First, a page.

International education is big business for Australian universities, English language and VET providers.

ASQA’s latest strategic audit is concerned with protecting the quality of this market for the English language and VET providers it regulates.

What are the problems?

Australia’s reputation in on- and off-shore course provision in intensive English language (ELICOS) and VET courses to international students is high and well earned.

ASQA’s report also points out: “In general, overseas students rate the quality of the educational experience in Australia highly with high levels of student satisfaction expressed for VET and ELICOS courses.” ASQA regulates 685 providers registered to deliver courses to students studying in Australia on a student visa.

However, stakeholders and commentators report issues when students are not properly engaged and participating in their studies, or where there is collusive activity between students, providers and education agents who are more concerned with entering Australia for paid employment rather than study. Another is students working more hours than they are entitled to under their student visa conditions because of financial pressures.

One of the real issues, though, is the oversight of education agents, as the quality of the services they provide is dependent on good due diligence and monitoring by providers rather than regulatory oversight by Government.

Offshore delivery of VET courses to students in their home country is another significant issue as such programs usually involve a partnership with an institution in-country. Regulation is also challenging due to the “logistical arrangements necessary to support offshore site visits and the availability of reliable and timely data and information.”

A recent ‘editorial’ in the TDA’s weekly newsletter is worth a read too, as it talks about the ‘Ying’ and ‘Yang’ of international education.

What the review found

ASQA found that:

“providers delivering VET offshore are generally compliant, although there are distinct challenges in relation to meeting Australian industry specifications in training packages and maintaining effective oversight of third-party arrangements.”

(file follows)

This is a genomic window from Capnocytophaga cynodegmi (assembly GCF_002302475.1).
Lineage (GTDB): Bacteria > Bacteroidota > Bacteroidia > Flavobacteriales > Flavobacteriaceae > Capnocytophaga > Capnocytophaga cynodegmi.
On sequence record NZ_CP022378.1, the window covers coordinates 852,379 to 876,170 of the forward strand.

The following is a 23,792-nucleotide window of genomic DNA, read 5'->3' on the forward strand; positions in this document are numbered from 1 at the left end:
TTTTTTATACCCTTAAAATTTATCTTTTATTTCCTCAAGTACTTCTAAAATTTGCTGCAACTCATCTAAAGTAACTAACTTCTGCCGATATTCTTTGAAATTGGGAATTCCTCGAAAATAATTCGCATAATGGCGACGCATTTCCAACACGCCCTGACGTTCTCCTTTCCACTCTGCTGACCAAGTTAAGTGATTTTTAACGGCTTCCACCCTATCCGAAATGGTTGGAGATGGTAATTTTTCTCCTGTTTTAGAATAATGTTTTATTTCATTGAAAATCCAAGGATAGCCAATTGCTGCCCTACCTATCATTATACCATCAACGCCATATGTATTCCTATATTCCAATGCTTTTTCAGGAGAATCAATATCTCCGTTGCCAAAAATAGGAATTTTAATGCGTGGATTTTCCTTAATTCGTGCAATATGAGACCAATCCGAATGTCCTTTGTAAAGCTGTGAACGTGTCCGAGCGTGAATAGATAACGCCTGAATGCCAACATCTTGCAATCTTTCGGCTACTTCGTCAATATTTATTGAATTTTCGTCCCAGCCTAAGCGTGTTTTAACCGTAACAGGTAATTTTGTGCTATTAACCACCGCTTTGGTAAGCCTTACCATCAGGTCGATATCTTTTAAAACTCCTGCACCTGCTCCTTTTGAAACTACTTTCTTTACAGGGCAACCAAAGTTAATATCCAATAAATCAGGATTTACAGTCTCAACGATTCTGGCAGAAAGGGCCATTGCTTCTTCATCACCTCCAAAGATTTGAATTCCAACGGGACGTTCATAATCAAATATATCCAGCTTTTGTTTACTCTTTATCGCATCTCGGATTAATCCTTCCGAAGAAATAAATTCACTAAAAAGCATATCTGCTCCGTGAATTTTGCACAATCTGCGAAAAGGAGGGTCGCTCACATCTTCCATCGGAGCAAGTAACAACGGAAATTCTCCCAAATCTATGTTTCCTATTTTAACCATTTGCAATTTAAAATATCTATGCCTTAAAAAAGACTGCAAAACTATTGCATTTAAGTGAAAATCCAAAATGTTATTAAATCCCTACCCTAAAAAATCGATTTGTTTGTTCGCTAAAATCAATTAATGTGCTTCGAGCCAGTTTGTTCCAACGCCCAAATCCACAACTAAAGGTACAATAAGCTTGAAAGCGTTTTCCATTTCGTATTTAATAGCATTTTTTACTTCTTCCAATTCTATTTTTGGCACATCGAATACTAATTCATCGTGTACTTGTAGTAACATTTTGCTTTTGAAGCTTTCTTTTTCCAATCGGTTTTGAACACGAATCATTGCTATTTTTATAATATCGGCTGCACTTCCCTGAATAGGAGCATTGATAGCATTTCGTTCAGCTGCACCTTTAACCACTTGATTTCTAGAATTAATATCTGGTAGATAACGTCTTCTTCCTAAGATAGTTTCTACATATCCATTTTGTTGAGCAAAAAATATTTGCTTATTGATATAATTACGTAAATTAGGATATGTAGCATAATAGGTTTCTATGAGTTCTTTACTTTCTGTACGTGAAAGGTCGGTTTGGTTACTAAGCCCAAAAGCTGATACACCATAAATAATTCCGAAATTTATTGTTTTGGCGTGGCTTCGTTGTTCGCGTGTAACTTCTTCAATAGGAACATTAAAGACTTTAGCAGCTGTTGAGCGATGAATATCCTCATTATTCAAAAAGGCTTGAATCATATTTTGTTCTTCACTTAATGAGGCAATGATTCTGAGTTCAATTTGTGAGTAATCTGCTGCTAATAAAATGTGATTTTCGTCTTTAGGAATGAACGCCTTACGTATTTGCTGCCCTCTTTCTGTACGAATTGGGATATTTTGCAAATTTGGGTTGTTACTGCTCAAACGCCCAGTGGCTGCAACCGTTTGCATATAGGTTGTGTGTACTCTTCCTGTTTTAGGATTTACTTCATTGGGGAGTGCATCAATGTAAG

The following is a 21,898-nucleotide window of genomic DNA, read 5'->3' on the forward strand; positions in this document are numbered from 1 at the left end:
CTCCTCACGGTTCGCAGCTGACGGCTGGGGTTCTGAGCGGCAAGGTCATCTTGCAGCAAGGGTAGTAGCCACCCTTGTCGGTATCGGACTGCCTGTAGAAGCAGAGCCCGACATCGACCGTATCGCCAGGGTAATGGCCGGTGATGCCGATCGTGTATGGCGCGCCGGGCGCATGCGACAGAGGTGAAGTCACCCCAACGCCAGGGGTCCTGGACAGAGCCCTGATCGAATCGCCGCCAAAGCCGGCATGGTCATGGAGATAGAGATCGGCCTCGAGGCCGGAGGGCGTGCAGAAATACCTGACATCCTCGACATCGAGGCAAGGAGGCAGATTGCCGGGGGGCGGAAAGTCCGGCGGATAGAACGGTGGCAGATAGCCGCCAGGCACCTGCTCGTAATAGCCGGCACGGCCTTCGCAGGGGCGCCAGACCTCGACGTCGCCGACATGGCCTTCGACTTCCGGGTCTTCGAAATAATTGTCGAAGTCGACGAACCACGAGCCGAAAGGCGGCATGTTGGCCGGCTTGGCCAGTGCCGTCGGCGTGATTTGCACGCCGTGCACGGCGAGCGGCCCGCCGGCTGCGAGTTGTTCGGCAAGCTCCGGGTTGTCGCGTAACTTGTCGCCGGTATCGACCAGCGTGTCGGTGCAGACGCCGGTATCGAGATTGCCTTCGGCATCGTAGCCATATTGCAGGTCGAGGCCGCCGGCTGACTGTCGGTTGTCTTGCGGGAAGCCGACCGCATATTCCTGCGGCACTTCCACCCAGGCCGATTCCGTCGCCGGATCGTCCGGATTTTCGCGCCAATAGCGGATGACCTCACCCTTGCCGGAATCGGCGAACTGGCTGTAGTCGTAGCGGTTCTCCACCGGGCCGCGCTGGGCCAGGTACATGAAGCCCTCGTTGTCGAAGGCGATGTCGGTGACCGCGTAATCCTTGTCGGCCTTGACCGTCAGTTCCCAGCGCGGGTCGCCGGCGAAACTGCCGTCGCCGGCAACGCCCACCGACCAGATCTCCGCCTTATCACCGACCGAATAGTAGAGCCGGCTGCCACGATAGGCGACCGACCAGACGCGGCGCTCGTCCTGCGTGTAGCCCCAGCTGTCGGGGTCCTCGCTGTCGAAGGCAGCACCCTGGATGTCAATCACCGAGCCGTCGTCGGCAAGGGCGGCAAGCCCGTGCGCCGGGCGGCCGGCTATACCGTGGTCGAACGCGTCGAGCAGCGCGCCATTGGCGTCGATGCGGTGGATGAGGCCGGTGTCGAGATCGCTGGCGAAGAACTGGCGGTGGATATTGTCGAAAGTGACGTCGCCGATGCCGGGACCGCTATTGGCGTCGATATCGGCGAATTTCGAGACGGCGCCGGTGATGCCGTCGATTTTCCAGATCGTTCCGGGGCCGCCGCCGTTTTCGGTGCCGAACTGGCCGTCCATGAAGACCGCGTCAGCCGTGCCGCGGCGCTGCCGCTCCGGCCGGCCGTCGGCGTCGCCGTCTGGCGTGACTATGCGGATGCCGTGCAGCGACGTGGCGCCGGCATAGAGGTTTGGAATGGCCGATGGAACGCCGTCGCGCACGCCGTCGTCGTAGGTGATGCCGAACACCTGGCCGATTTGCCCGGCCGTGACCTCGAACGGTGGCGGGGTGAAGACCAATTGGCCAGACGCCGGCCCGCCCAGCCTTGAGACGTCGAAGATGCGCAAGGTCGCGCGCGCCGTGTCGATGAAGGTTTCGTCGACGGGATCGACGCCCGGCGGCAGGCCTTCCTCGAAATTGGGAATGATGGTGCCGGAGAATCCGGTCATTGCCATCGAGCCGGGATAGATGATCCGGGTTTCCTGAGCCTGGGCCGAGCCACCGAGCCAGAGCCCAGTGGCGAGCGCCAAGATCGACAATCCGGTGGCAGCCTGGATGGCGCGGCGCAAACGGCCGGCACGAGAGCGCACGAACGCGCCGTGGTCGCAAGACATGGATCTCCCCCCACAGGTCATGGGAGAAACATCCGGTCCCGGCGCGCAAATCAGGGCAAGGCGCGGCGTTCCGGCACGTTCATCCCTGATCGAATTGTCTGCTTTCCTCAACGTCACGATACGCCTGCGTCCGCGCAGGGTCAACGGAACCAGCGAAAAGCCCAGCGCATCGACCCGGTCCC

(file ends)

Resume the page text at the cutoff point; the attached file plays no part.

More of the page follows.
They also found that ASQA-regulated providers that deliver ELICOS courses demonstrated higher levels of compliance. However, “some providers deliberately avoid compliance and adopt poor practices.”

There are a range of risk areas, including rapid growth in student numbers, students’ poor English language skills and unscrupulous agent performance. However, one significant area relates to requirements for attendance at classes, because when providers do not require that ASQA suggests that they can unfairly reduce their operating costs. It is also likely that these students will not receive the required training or be properly assessed to hold the required competencies. ASQA believes that:

“Mandatory student attendance in full-time classes offers the best protection for the quality of the training and assessment, and student experience and outcomes.”

So, for providers operating offshore they aim to ramp up scrutiny of those delivering assessment-only programs and 100 per cent online VET delivery.


One of the solutions ASQA proposes involves gathering and using better and more timely data. This also includes working with other agencies to get data more compatible to facilitate information sharing, shifting to ‘real-time collection’ of RTO activity data and requiring offshore students have a Unique Student Identifier – which is not required at present.

They propose a range of other actions and reforms, and the Executive Summary provides a great overview. However, what providers really need is good information about what is required, so one of ASQA’s proposed actions is to develop:

“information for VET and ELICOS providers delivering to overseas students, and providers delivering VET offshore, to support a positive approach to compliance by clearly explaining all the requirements specific to these delivery arrangements, and that the development of this material be prioritised on the basis of the risk factors identified in this review.”

They also propose that this information be “supplemented by a broader communications strategy aimed at students and education agents.”

Good information and effective communication are always good places to start.